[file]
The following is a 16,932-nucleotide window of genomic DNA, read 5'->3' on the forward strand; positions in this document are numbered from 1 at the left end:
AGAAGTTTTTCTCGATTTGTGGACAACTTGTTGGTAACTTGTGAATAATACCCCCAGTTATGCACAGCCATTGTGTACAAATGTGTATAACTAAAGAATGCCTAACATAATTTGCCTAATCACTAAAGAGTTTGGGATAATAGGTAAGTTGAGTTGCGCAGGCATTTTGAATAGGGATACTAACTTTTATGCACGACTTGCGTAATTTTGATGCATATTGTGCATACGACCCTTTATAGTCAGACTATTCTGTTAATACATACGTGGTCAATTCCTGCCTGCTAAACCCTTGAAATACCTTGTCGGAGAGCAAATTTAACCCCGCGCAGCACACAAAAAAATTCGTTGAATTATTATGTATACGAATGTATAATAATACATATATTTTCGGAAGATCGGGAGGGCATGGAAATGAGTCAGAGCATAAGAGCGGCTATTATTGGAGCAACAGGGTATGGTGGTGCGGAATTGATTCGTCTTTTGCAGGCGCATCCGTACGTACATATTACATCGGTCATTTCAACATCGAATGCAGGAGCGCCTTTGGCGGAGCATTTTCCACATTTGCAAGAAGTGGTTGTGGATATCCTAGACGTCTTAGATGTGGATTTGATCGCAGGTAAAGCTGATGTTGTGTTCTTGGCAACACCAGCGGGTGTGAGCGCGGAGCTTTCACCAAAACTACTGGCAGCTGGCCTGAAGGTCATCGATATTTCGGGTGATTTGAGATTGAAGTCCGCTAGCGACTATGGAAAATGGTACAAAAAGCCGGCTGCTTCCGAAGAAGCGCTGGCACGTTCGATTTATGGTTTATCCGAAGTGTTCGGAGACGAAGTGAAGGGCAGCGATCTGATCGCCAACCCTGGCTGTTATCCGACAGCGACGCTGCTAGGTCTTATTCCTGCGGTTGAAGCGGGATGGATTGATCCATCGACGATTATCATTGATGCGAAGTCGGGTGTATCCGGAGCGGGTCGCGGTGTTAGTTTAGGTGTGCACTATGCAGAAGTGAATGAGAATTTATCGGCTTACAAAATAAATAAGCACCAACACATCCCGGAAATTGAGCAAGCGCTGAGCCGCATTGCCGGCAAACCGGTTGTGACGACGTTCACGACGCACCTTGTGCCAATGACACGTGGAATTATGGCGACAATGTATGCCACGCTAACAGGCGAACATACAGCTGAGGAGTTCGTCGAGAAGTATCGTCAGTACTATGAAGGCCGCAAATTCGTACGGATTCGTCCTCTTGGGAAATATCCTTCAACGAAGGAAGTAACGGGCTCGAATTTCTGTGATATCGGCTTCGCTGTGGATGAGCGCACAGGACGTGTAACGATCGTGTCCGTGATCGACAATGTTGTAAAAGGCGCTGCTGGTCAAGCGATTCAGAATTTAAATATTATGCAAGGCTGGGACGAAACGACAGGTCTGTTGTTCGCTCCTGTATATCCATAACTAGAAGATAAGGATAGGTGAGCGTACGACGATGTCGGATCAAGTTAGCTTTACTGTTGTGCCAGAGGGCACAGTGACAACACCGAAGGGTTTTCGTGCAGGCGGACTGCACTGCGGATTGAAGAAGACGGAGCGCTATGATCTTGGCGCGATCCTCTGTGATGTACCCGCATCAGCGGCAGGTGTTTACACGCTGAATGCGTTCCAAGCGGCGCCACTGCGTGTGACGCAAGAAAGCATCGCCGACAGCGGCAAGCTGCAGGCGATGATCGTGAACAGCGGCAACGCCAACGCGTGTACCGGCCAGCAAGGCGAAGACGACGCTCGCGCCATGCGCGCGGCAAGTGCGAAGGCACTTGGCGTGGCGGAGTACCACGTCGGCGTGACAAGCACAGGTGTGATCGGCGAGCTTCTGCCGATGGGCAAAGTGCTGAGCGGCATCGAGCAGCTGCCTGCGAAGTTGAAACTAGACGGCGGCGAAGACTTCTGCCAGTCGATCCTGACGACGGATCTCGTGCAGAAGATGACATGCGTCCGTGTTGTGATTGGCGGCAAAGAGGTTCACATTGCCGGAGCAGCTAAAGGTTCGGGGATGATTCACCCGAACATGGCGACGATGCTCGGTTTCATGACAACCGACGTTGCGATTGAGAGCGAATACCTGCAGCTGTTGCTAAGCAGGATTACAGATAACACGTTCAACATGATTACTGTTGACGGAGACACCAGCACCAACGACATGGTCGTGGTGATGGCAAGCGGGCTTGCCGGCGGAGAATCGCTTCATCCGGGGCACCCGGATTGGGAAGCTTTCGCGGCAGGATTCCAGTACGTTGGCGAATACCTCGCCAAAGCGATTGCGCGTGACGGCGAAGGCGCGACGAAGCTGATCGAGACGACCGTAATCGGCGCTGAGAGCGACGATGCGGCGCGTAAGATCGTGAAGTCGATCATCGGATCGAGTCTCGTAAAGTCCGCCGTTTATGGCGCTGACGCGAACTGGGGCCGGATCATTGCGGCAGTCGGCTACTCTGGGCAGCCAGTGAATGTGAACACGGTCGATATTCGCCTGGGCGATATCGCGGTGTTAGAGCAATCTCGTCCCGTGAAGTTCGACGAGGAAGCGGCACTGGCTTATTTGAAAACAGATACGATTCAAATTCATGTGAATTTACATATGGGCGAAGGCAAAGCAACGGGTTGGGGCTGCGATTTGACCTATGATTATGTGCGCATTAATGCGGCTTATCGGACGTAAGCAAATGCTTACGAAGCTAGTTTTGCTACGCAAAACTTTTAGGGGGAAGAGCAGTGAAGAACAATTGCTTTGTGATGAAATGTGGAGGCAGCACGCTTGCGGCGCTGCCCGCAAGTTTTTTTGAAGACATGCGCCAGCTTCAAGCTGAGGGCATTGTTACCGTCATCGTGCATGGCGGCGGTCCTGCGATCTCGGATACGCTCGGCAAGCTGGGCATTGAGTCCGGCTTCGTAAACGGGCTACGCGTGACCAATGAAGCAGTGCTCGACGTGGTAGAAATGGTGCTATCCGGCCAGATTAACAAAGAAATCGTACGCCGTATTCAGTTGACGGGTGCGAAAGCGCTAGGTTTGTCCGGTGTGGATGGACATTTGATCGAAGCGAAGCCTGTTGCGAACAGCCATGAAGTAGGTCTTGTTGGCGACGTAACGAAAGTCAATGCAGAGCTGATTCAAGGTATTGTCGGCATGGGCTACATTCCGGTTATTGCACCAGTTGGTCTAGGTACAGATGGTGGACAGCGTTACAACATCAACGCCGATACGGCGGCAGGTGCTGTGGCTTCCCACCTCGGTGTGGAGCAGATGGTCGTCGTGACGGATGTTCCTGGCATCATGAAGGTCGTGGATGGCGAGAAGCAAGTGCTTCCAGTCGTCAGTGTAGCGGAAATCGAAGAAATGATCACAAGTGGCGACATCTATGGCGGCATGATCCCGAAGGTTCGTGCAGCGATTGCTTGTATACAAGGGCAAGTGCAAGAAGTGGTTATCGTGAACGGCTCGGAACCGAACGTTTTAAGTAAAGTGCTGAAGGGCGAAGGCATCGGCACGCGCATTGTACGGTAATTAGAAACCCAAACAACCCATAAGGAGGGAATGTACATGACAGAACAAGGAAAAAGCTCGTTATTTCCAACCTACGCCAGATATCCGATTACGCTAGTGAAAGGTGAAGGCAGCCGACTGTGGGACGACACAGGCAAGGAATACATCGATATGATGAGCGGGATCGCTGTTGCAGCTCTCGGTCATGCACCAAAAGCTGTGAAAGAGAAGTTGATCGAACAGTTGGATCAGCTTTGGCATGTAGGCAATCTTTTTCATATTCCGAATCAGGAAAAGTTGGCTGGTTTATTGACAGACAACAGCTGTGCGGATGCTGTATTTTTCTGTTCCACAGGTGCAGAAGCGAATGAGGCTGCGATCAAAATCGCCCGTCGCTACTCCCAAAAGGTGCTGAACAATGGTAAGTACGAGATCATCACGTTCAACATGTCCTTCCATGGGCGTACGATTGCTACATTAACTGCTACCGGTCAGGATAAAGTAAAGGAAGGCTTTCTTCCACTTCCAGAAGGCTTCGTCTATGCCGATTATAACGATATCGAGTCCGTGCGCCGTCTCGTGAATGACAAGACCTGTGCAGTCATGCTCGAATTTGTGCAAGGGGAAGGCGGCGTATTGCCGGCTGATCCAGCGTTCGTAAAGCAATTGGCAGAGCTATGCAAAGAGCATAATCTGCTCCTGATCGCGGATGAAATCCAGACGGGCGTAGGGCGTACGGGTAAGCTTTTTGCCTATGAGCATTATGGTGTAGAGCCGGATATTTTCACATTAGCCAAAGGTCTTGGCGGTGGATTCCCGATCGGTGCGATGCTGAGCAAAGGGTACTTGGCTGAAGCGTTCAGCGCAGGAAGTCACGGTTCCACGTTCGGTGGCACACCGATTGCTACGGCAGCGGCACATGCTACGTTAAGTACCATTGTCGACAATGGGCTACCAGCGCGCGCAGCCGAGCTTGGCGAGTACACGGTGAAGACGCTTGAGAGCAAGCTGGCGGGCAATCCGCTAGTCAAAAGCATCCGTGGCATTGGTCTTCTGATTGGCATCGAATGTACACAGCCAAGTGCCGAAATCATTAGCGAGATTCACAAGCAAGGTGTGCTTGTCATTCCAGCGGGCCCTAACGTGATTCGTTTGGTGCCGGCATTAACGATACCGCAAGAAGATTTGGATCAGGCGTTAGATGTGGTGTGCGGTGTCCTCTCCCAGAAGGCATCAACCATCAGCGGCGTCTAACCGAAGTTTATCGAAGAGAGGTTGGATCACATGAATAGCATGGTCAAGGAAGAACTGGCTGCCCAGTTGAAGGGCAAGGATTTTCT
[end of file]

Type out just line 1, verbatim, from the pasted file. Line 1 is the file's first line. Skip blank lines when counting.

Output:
The following is a 16,932-nucleotide window of genomic DNA, read 5'->3' on the forward strand; positions in this document are numbered from 1 at the left end: